Friday, November 16, 2012

THE PHYNX (1970)

 (Image from Vintage
Let us bow our head in thanks to Bob Rafelson and Jack Nicholson and Dennis Hopper, to Mike Nesmith, Micky Dolenz, Peter Tork and the late Davy Jones. For they resisted the temptation to make a two-hour Monkees episode and rather made the wonderous Head, effectively destroying the “Pre-Fab Five” for the betterment of all. Because if they’d given the fans what they’d expected, it would have been The Phynx.
Starting with a baffling sequence in which a man who is later revealed to be an American spy repeatedly hurls himself over a wall only to be captured by a foreign general played by Michael Ansara. He’s then summarily booted back over the wall. On the third attempt, the spy goes to a conveniently-located carnival and fires himself out of a cannon. But the wiley General Ansara—I mean, Col. Rostinov—is waiting with a team of men and a fireman’s catch. The spy bounces so hard, he soars into the animated title sequence. Like most animated title sequences, it’s the best part of the movie. 
What seems like days later, he finally identifies himself as “Agent Corrigan” (Lou Antonio). He enters the secret headquarters of the SSA (Super Secret Agency) via a super secret men’s room stall, complete with a pair of decoy feet showing behind the door to deter the … curious? Embladdered? Anyway, he drops a coin, the toilet and wall spin and he’s in the bowels of the agency. No pun intended.
Now make no mistake, the SSA is powerful. They have divisions for everything. SSA “Sock It To Me” Division, a “Bigotry Department” and a “Hooker Division”, a Bureau of Invisible Men,  Madison Avenue Undercover and the Underage Undercover Department (filled with boy scouts).
His superior is Mr. Bogey and is played by character actor Mike Kellin. His impression of Bogart more resembles Wallace Shawn doing George Raft but, you know, whatever. Their superior is “No. 1”, who wears a suit and a box on his head with a face drawn on it. His voice is provided by Rich Little doing an impression of Rich Little. There’s big trouble here in the God-fearing United States, great world leaders are going missing. “World Leaders” in this case being George Jessel, Dorothy Lamour, Butterfly McQueen, Charlie MacCarthy and Edgar Bergan, and “the one and only Col. Sanders”. Before you can say “No big loss”, the two non-boxed agents rush to MOTHA (“Mechanical Oracle That Helps Americans”) to manufacture a plan to rescue their missing leaders. Like Hitchhiker’s Guide’s “Deep Thought”, the computer spits out the strategy: “form a pop group and stage a concert in Albania.”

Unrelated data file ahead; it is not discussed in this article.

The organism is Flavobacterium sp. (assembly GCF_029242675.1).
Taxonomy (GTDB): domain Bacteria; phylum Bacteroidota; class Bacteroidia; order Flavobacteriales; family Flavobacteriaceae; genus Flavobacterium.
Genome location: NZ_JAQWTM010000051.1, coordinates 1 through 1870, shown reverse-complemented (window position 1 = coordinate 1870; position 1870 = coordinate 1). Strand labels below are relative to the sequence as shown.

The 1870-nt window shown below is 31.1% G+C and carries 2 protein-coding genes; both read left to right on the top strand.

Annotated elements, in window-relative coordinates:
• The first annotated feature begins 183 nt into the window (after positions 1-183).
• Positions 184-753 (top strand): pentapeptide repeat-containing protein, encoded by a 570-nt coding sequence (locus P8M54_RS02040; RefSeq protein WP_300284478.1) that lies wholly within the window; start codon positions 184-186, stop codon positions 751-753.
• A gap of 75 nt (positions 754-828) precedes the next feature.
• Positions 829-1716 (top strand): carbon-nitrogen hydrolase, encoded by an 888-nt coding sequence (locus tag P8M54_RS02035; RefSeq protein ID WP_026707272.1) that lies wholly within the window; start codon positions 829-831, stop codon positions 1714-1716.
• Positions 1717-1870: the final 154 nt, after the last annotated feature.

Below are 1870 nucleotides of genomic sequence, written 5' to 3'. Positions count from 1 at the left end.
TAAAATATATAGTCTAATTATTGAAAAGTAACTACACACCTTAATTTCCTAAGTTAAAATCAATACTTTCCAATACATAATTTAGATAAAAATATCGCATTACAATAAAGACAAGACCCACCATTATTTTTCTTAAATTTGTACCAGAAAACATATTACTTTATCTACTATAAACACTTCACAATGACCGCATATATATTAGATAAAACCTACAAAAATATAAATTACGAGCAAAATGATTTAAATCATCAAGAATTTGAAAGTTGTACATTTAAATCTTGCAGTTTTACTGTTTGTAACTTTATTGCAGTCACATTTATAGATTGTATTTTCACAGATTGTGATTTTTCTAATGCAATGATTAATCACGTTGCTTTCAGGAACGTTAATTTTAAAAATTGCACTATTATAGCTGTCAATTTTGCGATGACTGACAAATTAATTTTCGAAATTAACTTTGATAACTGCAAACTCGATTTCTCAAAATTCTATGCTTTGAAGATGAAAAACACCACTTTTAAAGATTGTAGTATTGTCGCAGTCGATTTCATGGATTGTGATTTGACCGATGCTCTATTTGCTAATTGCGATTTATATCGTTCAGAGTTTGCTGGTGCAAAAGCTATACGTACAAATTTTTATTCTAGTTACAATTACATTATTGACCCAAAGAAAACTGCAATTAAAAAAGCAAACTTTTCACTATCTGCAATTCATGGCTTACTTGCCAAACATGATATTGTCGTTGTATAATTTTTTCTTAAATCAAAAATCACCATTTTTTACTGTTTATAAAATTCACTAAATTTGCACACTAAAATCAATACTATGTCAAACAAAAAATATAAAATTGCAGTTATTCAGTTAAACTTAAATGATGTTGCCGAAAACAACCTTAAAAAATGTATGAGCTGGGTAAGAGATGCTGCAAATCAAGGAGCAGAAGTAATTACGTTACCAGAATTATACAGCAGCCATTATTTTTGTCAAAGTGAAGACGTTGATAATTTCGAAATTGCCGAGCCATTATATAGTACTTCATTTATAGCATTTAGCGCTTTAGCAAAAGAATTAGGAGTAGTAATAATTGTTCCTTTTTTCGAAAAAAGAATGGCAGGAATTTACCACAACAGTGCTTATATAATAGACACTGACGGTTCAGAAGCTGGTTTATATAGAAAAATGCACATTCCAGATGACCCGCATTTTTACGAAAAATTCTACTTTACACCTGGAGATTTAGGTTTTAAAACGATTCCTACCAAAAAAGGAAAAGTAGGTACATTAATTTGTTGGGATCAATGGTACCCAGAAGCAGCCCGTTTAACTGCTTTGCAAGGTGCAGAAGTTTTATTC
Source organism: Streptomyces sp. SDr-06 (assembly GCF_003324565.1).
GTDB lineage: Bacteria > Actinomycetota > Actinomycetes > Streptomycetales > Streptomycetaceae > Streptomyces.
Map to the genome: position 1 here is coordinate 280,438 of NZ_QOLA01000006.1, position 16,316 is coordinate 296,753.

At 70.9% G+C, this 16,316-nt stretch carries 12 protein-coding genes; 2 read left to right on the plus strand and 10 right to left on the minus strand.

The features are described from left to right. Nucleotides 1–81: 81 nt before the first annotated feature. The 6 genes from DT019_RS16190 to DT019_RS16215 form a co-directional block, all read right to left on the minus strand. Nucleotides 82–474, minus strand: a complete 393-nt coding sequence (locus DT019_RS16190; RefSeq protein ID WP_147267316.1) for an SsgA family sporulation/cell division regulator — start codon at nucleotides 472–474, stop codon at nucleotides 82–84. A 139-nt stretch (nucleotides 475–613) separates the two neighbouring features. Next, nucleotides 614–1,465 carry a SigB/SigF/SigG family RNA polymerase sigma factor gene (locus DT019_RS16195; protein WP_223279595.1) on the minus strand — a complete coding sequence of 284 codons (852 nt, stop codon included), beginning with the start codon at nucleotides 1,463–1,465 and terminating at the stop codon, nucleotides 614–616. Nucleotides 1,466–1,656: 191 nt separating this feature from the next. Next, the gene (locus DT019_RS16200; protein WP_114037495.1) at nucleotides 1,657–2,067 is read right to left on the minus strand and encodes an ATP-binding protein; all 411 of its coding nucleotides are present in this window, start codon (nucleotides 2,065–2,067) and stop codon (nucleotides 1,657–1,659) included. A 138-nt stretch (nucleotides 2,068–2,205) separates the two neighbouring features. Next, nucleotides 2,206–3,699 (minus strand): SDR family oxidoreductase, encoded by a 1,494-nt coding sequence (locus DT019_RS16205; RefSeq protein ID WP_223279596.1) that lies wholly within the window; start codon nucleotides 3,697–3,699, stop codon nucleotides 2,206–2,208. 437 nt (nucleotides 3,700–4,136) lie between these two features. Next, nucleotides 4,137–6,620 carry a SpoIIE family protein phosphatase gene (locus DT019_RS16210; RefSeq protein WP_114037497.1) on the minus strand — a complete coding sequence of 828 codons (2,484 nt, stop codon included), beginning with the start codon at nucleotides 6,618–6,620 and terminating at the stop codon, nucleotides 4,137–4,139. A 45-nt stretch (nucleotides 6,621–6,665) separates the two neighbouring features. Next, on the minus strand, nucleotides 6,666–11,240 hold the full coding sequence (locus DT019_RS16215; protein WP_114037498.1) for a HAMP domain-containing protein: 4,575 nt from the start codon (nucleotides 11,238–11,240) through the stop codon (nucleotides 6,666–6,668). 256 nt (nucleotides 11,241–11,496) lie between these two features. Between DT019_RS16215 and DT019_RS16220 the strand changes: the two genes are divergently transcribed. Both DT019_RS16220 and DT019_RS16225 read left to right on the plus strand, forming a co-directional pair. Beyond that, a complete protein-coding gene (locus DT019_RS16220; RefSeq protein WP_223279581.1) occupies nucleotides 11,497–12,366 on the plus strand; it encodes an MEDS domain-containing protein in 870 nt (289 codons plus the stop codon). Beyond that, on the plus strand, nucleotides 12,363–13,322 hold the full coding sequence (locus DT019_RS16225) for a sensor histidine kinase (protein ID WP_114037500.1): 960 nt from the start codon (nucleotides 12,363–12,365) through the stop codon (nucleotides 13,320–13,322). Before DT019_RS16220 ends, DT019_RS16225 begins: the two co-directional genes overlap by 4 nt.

The SSA “recruits” the disparate young men by abducting them. Michael D. Miller is a student protester hoisting a sign reading “Space Available”; Ray Chippeway is a American Indian college graduate whose father declares “White man make son pansy”; Dennis Larden, college athlete, is working a barbell while his latest conquest is awaiting in bed to be conquested when he is literally sucked into a vent via a giant magnet; and then there’s Lonny Stevens, stutteringly referred to as the “Young Negro”, the “Colored Guy”, and finally the “Afro-American”. Lonny is a seemingly successful commercial actor, doing an ad for beer. When he’s wrapped, a white guy takes his place as the producer announces, “Now let’s shoot one for the southern states.” And that, dear friends, is the height of the satire. 
What follows is a series of gags that are either hysterical or painful depending on your state of consciousness while viewing. Clint Walker is their drill instructor, Richard Pryor serves them “soul food” (looking like he has no idea where he is or how he got there and surely pissed that he didn’t get the punchline), and after they’re thoroughly trained in the art of both military spy-stuff and music, they are given a seal of approval by Dick Clark. MOTHA provides the group name: “The Phynx”. …You know, like “finks”? A ‘60s word for “narc”? “Snitch”? “Stoolie”? Shut up, it’s funny (which I think was the movie’s tag line). 
To make them stars, the SSA hires “Philbaby”, a music guru played by Larry Hankin, best known as Larry David’s first choice to play Kramer on Seinfeld. He creates a wall of sound for their song, “What’s Your Sign?” The Phynx debut on Ed Sullivan (who is held at gunpoint in front of his live studio audience) and the fans go absolutely Beatlemania over their softboiled Rutles song. Their first record leaps to Gold in twenty minutes (awarded to them by James Brown, the Ambassador of the Record Industry of the United States). Soon they’re loved and lusted after all over the world. Which shows the absolute power of Ed Sullivan more than anything else.